And, remember, when growing rare plants like cycads, you’re always better off not tempting fate – be a little cautious and try not to “break new ground” and your plant will be happier.
Jurassic Garden – A&A Cycads
North Hollywood, California
Tumblr May 22, 2012, 4:12 amIt’s not a Fern… It’s not a Palm… It’s a Cycad! By Maurice Levin
It’s not a Fern… It’s not a Palm… It’s a Cycad!
What are cycads?
Cycads are plants that have been around since the age of the dinosaurs. They look a bit like ferns or palms, but actually they aren’t closely related to either of those plants. Cycads’ closest living relatives are pine trees–and like pine trees, cycads have sturdy, stiff, evergreen leaves and cycads produce cones, not flowers.
There are fewer than 300 described cycad species, found mostly in tropical and subtropical areas of the world, primarily in central and southern Africa, Australia, South and Central America, the Caribbean, and throughout Asia and the Pacific Islands.
You might have never heard the word “cycad,” but you’ve probably seen the most common cycad, Cycas revoluta, often called the “Sago Palm.” A popular landscape plant, Cycas revoluta has the radial symmetry typical of these striking and architectural-looking plants.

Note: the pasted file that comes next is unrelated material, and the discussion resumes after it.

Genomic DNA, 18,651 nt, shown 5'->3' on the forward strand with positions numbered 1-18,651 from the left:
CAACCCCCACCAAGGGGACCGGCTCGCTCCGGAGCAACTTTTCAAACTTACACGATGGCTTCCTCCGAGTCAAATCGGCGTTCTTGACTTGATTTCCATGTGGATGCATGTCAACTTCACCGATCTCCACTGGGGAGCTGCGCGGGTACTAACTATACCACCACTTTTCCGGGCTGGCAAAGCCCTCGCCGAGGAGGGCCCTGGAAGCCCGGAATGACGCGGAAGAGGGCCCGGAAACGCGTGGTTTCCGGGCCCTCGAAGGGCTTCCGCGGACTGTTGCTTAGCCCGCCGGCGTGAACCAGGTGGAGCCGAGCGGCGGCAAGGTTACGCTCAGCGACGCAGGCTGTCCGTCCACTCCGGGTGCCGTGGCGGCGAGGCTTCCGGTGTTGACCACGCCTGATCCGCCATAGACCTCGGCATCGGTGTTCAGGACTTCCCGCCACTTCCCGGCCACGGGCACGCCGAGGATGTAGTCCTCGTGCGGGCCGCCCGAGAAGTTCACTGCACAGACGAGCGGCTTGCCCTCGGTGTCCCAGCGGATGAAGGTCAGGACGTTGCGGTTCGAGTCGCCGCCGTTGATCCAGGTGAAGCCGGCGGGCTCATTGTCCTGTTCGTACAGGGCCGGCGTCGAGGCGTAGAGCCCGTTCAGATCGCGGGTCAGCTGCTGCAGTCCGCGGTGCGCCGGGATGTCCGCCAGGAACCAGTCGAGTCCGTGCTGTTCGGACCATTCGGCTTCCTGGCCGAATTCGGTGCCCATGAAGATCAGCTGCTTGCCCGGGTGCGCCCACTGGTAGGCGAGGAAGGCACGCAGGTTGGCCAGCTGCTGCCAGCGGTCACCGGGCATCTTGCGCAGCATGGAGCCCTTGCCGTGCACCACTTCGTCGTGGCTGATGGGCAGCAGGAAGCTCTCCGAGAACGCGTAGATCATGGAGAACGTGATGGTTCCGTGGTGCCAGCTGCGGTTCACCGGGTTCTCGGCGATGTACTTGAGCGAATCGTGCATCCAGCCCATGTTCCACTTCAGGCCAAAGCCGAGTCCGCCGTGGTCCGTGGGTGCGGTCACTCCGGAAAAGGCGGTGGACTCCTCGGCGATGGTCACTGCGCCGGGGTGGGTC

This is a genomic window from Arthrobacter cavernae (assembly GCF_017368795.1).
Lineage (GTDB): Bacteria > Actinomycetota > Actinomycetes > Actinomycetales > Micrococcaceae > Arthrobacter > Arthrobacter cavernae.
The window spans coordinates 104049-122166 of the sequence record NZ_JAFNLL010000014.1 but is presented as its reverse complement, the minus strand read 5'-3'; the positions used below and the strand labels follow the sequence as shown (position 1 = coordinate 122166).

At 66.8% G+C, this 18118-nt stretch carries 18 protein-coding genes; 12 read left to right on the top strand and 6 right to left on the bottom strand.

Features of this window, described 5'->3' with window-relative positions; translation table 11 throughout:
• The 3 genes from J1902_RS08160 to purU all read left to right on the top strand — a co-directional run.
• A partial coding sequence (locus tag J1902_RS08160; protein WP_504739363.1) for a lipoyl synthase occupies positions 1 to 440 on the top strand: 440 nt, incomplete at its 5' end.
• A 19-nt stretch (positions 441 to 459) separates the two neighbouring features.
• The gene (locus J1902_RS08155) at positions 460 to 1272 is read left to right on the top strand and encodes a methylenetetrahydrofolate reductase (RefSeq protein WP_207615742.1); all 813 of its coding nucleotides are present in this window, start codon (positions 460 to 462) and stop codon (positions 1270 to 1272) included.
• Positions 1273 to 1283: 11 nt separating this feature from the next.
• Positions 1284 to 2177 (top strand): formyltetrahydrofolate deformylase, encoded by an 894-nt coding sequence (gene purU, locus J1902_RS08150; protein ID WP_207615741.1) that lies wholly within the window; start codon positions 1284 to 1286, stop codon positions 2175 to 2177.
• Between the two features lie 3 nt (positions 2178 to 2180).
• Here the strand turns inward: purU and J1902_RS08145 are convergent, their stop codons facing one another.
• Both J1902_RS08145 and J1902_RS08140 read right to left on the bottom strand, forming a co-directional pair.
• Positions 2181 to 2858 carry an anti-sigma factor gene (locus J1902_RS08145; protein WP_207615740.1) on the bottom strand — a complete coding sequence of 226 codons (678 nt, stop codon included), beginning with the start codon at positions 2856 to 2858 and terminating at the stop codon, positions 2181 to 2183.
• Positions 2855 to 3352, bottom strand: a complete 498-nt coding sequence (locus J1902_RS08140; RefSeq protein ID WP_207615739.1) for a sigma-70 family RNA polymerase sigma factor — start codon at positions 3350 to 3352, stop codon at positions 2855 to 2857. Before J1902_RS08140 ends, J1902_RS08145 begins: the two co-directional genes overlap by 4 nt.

Cycas revoluta – The Sago Palm
Cycads’ dramatic and distinctive appearance and their general hardiness is making them increasingly popular for use in contemporary landscape designs. These plants are beautiful and their long history gives them an air of majesty, even mystery.
Many cycads are endangered as a result of habitat encroachment and poaching and are now protected by international law. Collectors and cycad enthusiasts have been known to go to extreme lengths to obtain rare or large cycad specimens.
At our nursery, we work hard to promote the sale of nursery- and garden-grown cycads. Helping put seed-grown cycads in people’s gardens is part of our mission to help re-populate the world with these historically significant plants.
Do you remember your first encounter with a cycad, either in someone’s yard or in a botanical garden? If you do, please share your first impression of these unusual, ancient plants in a comment.
Tumblr May 13, 2012, 4:59 amMaurice Levin Education Information
Maurice Levin went to Harvard College from 1974-1979. He received his AB in 1979.
Maurice Levin went to Harvard Business School from 1982-1984. He received his AB in 1979.
Tumblr May 13, 2012, 4:53 amMaurice Levin Employment Information
Maurice Levin is the founder of Jurassic Garden – A&A Cycads, a family-owned rare plant nursery in North Hollywood, California.
Tumblr May 13, 2012, 4:48 am